Diversity to me involves the understanding of different types of individuals. Diverse characteristics can often include race, gender, ethnicity, class, exceptionality, and orientation. Diversity is apparent in all aspects of our culture today and aspects of different types of diversity often affect our overall way of living. Understanding diversity and improving diversity in schools overall is essential to the educational process and detrimental to increasing student achievement.
Diversity entails an understanding that differences in race, gender, ethnicity, social class, and exceptionality exist. Often too many times in education, the major focus is on race, particularly the achievement gap between African-American males and White males. While the achievement gap between these two major subgroups does tend to be the widest as far as overall achievement, other groups cannot be neglected in order for diversity to be addressed correctly in our schools. Diversity can be seen from different aspects in educational settings. The most apparent can be seen among the student composition.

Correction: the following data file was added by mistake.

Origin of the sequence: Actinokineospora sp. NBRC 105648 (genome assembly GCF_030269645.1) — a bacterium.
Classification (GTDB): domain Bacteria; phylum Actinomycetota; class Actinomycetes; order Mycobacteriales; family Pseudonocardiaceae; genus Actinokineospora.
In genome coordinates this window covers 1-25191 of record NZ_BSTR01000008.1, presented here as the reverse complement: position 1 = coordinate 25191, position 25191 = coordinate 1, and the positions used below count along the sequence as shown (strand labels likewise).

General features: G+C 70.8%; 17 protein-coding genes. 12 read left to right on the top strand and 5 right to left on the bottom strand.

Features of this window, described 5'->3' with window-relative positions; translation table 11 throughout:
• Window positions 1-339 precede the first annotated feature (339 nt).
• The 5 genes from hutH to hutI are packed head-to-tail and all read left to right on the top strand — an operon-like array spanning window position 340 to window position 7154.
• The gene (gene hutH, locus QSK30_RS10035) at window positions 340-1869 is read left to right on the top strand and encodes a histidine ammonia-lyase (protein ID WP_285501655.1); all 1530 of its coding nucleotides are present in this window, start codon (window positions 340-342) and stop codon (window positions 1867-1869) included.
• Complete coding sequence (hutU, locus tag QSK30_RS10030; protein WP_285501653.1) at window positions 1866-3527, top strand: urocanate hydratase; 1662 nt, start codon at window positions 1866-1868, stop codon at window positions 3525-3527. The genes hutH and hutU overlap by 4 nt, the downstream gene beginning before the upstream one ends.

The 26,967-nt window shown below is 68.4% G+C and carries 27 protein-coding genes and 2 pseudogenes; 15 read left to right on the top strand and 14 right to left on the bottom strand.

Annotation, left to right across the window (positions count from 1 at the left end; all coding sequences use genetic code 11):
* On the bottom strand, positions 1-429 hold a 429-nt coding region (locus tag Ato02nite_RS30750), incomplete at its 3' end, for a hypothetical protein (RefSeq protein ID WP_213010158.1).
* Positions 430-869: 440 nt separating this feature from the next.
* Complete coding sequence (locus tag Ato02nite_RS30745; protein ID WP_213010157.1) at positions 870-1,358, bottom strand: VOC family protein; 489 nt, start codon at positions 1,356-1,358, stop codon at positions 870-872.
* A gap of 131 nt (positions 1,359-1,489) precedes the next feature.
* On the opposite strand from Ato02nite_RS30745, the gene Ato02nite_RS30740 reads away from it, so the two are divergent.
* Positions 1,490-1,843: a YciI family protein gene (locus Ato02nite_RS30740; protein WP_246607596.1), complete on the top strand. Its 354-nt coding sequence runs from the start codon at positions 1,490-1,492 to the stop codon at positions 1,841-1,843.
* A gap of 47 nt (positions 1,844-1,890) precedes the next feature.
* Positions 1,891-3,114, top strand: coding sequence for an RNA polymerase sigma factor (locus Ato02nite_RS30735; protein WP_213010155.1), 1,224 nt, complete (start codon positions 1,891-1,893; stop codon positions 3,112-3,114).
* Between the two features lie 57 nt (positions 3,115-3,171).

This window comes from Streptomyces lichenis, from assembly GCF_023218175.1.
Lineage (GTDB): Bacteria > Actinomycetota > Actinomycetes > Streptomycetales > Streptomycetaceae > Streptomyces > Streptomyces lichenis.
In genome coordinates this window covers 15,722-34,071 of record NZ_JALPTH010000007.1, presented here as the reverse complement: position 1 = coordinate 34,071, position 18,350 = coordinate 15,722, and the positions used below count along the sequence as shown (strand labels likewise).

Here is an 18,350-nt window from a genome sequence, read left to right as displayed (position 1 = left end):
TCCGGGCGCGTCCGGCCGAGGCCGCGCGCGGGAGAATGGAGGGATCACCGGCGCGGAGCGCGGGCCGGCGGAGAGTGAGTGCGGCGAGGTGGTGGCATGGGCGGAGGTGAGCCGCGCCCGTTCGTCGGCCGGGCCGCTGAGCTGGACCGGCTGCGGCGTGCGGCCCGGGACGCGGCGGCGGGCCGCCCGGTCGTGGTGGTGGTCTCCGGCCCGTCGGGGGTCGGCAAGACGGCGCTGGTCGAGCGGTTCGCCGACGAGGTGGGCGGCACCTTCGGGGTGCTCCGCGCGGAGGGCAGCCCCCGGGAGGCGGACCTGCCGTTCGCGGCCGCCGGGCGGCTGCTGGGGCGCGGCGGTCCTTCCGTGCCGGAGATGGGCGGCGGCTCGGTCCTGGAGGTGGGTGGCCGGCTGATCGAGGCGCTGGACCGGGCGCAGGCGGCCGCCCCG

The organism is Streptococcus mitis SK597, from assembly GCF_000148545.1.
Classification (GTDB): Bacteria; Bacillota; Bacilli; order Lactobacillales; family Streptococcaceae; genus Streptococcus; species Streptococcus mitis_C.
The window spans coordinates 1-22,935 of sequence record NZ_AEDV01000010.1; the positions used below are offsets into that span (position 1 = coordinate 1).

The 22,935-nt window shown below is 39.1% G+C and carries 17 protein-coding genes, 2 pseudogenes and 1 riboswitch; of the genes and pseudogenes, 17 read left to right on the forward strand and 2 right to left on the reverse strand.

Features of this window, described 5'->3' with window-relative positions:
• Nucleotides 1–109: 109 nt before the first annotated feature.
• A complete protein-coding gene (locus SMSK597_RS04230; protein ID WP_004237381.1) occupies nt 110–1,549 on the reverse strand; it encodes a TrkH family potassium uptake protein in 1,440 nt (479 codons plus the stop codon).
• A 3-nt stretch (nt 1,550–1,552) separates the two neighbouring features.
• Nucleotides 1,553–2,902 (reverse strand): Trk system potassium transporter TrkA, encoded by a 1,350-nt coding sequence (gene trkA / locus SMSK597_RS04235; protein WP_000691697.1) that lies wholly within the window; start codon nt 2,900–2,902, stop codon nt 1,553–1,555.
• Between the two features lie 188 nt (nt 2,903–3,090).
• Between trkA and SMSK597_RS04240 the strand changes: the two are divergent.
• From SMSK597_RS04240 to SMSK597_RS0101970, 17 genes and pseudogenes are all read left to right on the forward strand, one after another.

Student composition can be used often to indentify differences in learning styles between different groups. In the past, prior to desegregation, racial composition within schools would be much less apparent. Since the time of Brown v. Board of Education however, you can see clear differences in how schools are set up based upon composition. “Uncovering the effects of school racial composition on achievement is difficult, because racial mixing in the schools is not an accident but instead represents a complex mixture of government and family choices. ” (Hanushek, Kain, Rivkin, 2002) Understanding this aspect can be seen every day in schools.
Although in most cases diversity is seen as a positive in our society, it is often blamed for most of our problems in our society, particularly with education. What is not accounted for is how the lack of understanding of diversity is what often causes the difficulty in explaining how some groups of students are successful and some groups aren’t. After all, “if educational failure were caused only by students’ background and other social characteristics, it would be difficult to explain why similar students are successful in some classrooms and schools and not in others.